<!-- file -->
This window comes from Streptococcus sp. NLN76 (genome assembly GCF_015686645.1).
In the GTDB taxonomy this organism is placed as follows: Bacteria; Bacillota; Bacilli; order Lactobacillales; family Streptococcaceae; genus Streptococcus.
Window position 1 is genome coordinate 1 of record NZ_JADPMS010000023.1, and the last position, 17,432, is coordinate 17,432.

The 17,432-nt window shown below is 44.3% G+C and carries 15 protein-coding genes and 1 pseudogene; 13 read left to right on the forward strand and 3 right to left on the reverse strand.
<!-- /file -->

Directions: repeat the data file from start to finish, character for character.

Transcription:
This window comes from Streptococcus sp. NLN76 (genome assembly GCF_015686645.1).
In the GTDB taxonomy this organism is placed as follows: Bacteria; Bacillota; Bacilli; order Lactobacillales; family Streptococcaceae; genus Streptococcus.
Window position 1 is genome coordinate 1 of record NZ_JADPMS010000023.1, and the last position, 17,432, is coordinate 17,432.

The 17,432-nt window shown below is 44.3% G+C and carries 15 protein-coding genes and 1 pseudogene; 13 read left to right on the forward strand and 3 right to left on the reverse strand.